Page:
‘We’re playing Whac-A-Mole’: why the aid system is broken

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Calls for drastic overhaul of funding as conflicts and climate crisis drive surge in humanitarian needs and appeals fall short

The queue for water at Metche, a camp of 40,000 refugees on the Sudan-Chad border, starts at dawn and lasts until sunset. The aid agencies helping the people there, who fled fighting in Sudan earlier this year, do not have enough money to drill boreholes, so there is a chronic water shortage.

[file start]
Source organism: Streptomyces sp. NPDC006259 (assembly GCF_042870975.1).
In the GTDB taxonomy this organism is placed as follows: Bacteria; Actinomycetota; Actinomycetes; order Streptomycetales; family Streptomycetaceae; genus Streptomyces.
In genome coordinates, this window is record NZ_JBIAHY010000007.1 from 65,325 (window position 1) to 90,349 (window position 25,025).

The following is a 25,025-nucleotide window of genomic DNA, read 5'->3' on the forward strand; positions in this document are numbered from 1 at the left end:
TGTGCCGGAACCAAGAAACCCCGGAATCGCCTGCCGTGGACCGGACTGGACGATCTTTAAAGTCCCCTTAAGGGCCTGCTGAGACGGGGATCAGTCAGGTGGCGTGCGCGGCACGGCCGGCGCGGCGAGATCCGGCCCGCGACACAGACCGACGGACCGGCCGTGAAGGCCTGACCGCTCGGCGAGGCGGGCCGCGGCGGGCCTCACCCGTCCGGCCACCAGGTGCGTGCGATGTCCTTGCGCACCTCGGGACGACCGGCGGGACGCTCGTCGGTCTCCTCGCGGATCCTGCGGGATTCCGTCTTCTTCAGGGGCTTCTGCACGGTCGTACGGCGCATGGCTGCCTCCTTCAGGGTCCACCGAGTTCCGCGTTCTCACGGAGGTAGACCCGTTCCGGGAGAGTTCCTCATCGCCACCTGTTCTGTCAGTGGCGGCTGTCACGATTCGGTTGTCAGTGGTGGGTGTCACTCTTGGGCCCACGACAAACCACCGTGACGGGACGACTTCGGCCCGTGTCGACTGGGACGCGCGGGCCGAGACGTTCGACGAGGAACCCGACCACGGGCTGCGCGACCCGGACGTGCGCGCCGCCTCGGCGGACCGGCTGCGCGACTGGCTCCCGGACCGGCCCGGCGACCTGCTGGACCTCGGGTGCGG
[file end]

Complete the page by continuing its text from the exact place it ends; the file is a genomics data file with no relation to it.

Latrines have also yet to be dug and the desert around the camp serves as an open-air toilet. There are no blankets or mosquito nets, even though nights are cold and the area is plagued by malaria. There are similar shortages at all the hastily built camps for the 500,000 refugees who have crossed into Chad since Sudan’s war erupted in April.

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